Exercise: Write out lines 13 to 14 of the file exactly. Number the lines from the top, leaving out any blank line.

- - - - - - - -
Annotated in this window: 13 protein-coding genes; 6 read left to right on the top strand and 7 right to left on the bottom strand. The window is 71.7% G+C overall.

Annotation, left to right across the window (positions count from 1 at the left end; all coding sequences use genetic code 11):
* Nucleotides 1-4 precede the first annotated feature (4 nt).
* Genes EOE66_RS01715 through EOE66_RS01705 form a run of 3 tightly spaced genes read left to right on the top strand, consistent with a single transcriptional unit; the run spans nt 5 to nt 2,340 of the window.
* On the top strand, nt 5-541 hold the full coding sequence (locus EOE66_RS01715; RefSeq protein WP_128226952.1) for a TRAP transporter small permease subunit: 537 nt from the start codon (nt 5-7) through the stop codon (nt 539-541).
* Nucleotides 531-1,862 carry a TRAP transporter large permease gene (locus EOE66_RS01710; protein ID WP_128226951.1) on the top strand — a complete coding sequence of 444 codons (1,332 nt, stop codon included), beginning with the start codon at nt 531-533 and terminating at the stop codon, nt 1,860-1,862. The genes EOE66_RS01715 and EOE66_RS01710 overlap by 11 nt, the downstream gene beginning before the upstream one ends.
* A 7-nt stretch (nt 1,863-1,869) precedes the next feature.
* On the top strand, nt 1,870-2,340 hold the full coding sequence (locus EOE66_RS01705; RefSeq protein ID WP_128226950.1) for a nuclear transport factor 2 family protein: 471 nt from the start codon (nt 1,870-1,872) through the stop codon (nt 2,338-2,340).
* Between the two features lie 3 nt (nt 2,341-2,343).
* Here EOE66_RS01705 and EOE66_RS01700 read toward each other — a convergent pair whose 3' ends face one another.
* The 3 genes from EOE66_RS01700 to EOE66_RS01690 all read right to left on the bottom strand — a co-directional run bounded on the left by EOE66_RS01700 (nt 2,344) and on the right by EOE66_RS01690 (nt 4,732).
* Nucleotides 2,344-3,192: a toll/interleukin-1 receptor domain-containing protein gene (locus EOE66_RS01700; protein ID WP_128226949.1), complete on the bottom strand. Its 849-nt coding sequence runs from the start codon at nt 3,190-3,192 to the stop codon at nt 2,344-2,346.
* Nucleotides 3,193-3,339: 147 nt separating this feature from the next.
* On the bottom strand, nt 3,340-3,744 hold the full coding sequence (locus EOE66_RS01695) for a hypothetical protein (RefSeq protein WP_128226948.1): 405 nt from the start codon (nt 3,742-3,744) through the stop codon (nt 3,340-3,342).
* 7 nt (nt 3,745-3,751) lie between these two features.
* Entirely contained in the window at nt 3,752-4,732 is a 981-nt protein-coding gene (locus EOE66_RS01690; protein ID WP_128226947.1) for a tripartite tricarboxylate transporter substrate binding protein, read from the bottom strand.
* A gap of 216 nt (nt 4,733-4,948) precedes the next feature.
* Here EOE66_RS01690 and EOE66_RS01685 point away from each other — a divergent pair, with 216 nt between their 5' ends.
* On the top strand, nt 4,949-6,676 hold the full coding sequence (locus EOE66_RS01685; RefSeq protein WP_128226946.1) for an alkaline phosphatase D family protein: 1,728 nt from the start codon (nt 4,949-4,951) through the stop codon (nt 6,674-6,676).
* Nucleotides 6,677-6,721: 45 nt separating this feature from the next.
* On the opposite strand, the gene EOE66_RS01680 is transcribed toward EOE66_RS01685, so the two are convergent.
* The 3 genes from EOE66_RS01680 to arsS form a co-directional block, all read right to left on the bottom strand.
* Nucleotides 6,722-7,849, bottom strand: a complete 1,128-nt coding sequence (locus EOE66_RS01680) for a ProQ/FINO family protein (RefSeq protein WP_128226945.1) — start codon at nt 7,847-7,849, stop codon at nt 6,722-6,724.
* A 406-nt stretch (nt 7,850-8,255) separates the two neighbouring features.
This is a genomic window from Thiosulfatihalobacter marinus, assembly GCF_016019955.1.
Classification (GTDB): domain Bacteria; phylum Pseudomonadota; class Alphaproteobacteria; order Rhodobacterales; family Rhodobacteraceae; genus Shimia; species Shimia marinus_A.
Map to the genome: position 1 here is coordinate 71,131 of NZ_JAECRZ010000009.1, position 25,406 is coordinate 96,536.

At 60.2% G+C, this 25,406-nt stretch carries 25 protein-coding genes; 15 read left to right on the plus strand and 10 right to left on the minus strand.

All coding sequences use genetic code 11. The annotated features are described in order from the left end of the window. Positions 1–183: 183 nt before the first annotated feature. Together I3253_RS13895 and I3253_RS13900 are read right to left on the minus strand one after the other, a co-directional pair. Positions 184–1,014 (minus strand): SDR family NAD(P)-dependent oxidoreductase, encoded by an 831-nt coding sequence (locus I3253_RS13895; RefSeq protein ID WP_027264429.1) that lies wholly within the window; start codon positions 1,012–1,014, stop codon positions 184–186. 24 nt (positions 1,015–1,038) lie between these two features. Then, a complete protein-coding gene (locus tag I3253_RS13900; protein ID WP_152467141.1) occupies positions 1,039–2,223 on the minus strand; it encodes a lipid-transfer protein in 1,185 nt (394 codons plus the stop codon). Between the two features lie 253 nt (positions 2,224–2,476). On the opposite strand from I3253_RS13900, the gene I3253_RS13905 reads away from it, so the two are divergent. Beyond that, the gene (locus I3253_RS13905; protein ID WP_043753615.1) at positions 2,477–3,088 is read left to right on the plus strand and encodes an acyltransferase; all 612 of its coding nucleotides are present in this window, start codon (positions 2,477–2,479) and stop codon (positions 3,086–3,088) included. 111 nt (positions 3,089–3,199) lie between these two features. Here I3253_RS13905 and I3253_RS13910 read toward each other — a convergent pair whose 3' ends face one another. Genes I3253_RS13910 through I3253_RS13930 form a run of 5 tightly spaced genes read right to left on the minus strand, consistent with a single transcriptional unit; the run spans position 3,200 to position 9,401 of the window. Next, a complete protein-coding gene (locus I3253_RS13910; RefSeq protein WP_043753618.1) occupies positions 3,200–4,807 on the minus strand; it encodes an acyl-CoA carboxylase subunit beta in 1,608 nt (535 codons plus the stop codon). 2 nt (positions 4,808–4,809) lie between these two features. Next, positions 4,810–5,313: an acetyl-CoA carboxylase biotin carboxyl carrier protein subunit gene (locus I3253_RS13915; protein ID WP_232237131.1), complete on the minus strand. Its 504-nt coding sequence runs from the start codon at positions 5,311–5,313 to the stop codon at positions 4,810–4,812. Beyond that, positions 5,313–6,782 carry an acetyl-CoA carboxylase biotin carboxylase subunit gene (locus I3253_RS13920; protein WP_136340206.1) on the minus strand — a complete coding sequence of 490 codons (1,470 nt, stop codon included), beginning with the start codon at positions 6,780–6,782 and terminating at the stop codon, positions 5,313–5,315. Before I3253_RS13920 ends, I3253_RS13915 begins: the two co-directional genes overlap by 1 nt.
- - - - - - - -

* Nucleotides 3,193-3,339: 147 nt separating this feature from the next.
* On the bottom strand, nt 3,340-3,744 hold the full coding sequence (locus EOE66_RS01695) for a hypothetical protein (RefSeq protein WP_128226948.1): 405 nt from the start codon (nt 3,742-3,744) through the stop codon (nt 3,340-3,342).